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JERRY HATTEN BUSS, 1933 - 2013

'Showtime' ringmaster

Lakers owner enjoyed extraordinary NBA success, but equally important to his legacy was a sense of spectacle

February 19, 2013|David Wharton

When Jerry Buss bought the Lakers in 1979, he wanted to build a championship team. He also wanted to put on a show.

The new owner gave courtside seats to movie stars. He hired pretty women to dance during timeouts. He spent freely on big stars and encouraged a fast-paced, exuberant style of play.

As the Lakers sprinted to one NBA title after another, Buss cut an audacious figure in the stands, an aging playboy in bluejeans, often with a younger woman.

"I really tried to create a Laker image, a distinct identity," he once said. "I think we've been successful. I mean, the Lakers are pretty damn Hollywood."

For The Record
Los Angeles Times Friday, March 01, 2013 Home Edition Main News Part A Page 4 Local Desk 1 inches; 45 words Type of Material: Correction
Jerry Buss obituary: In the Feb. 19 Section A, the obituary of Lakers owner Jerry Buss said that the team made headlines last summer when it paid tens of millions to acquire free agents Dwight Howard and Steve Nash. Howard was not a free agent.

Buss, 80, died Monday of complications of cancer at Cedars-Sinai Medical Center in Los Angeles.

Lakers fans will remember Buss for bringing extraordinary success -- 10 championships in three-plus decades -- but equally important to his legacy was a sense of showmanship that transformed pro basketball from sport to spectacle.

"Jerry Buss helped set the league on the course it is on today," NBA Commissioner David Stern said. "Remember, he showed us it was about 'Showtime,' the notion that an arena can become the focal point for not just basketball, but entertainment. He made it the place to see and be seen."

His teams featured the likes of Kareem Abdul-Jabbar, Magic Johnson, Kobe Bryant, Shaquille O'Neal and Dwight Howard. He was also smart enough to hire Hall of Fame-caliber coaches in Pat Riley and Phil Jackson.

"I've worked hard and been lucky," Buss said. "With the combination of the two, I've accomplished everything I ever set out to do."

A Depression-era baby, Jerry Hatten Buss was born in Salt Lake City on Jan. 27, 1933, although some sources cite 1934 as his birth year. His parents, Lydus and Jessie Buss, divorced when he was an infant.

His mother struggled to make ends meet as a waitress in tiny Evanston, Wyo., and Buss remembered standing in food lines in the bitter cold. They moved to Southern California when he was 9, but within a few years she remarried and her second husband took the family back to Wyoming.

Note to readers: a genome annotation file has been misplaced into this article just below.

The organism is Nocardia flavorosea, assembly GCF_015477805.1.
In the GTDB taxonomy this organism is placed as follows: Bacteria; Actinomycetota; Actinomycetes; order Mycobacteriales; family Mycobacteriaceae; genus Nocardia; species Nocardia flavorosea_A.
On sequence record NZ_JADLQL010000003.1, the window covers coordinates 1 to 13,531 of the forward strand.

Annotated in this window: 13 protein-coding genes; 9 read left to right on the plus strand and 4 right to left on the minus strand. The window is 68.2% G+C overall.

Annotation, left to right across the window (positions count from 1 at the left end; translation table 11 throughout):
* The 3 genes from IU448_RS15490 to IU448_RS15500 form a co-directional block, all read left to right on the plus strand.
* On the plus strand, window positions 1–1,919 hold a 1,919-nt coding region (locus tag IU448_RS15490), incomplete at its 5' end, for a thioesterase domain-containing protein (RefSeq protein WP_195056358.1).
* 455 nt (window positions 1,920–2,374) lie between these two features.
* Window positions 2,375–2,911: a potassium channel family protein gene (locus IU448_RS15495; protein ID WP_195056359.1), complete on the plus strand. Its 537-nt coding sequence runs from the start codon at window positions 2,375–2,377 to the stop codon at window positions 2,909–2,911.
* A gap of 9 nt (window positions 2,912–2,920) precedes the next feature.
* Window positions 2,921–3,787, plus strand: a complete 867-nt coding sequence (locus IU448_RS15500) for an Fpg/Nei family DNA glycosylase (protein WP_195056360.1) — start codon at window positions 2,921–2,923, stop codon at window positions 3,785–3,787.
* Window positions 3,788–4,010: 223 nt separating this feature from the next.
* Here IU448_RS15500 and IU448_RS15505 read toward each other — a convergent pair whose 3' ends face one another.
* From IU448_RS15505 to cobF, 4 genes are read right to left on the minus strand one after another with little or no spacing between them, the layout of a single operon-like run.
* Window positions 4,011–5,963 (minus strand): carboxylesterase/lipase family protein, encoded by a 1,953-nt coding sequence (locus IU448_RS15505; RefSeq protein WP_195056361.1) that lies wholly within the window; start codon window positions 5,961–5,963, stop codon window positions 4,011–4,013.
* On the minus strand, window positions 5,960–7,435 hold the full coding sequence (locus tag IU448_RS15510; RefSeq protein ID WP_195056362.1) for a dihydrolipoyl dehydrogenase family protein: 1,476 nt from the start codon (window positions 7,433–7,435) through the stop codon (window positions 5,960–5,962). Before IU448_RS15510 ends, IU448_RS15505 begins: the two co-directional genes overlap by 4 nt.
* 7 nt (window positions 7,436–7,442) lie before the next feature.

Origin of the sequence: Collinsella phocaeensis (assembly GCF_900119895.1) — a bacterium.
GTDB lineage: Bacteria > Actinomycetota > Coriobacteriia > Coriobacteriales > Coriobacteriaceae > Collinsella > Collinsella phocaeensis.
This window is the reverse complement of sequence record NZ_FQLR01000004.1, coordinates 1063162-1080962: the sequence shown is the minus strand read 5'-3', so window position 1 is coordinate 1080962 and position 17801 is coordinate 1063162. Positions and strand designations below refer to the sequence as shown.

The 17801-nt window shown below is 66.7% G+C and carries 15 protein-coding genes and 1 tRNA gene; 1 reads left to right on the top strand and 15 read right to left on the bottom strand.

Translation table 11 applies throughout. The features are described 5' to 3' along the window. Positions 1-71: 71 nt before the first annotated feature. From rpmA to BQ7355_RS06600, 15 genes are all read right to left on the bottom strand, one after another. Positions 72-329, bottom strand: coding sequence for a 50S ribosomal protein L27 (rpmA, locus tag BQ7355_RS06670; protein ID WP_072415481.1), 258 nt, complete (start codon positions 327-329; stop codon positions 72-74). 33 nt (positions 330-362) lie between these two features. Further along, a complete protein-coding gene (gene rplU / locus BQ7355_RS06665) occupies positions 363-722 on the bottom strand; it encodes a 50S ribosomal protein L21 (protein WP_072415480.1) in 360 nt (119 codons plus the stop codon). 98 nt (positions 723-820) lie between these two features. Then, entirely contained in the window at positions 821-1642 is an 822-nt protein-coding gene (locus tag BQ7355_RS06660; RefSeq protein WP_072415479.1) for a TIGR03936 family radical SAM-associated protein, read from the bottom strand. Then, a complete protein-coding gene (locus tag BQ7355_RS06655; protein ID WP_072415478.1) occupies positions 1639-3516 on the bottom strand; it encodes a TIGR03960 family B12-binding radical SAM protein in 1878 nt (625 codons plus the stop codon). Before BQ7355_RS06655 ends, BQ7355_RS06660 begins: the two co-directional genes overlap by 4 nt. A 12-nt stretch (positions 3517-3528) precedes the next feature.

His stepfather, Cecil Brown, was, as Buss put it, "very tight-fisted." Brown made his living as a plumber and expected his children (one from a previous marriage, another son and a daughter with Jessie) to help.

This work included digging ditches in the cold. Buss preferred being a bellhop at a local hotel and running a mail-order stamp-collecting business that he started at age 13.

Leaving high school a year early, he worked on the railroad, pumping a hand-driven car up and down the line to make repairs. The job lasted just three months.

Until then, Buss had never much liked academics. But he returned to school and, with a science teacher's encouragement, did well enough to earn a science scholarship to the University of Wyoming.

Before graduating with a bachelor's degree in chemistry, when he was 19 he married a student named JoAnn Mueller and they would eventually have four children: John, Jim, Jeanie and Janie.

The couple moved to Southern California in 1953, when USC gave Buss a scholarship for graduate school. He earned a doctorate in physical chemistry in 1957. The degree brought him great pride -- Lakers employees always called him "Dr. Buss."

He was hired by Douglas Aircraft Co. in February 1958, part of a team that developed rocket fuel and other classified material. But the idea of a career in aerospace did not appeal to Buss. As the 1950s drew to a close, he and a Douglas colleague, Frank Mariani, decided to try their hand at real estate.

They scraped together a few thousand dollars and took out multiple mortgages to buy a 14-unit apartment house in West Los Angeles and, to save money, did all the repairs themselves. Once, fixing a damaged wall after work, Buss peeled off his T-shirt, stuffed it into the hole and plastered over it.

They soon bought a second building and stumbled onto some good fortune. The partners -- along with several relatives -- won $12,000 at the racetrack, then bought yet another building, soon discovering oil on the property and receiving lucrative royalty rights.

"Everybody just felt like God loves us," Buss recalled in the book "Winnin' Times," written by former Times sportswriters Scott Ostler and Steve Springer. "Everything we did just went the right way."

Now millionaires, Buss and Mariani turned to another sort of venture. Gathering friends as investors, they bought into the fledgling World Team Tennis league in 1974. Buss purchased the Los Angeles Strings and Mariani bought the San Diego Friars. The Strings won a championship in 1978, but the league did not last much longer. Buss went looking for a bigger, better opportunity.

"I have enough money to own a major league team," he said at the time. "And I intend to do so."

Jack Kent Cooke, who had built the Forum in Inglewood to house his Lakers and Kings, was in the midst of an expensive divorce and wanted to cash out. He began negotiating with Buss.

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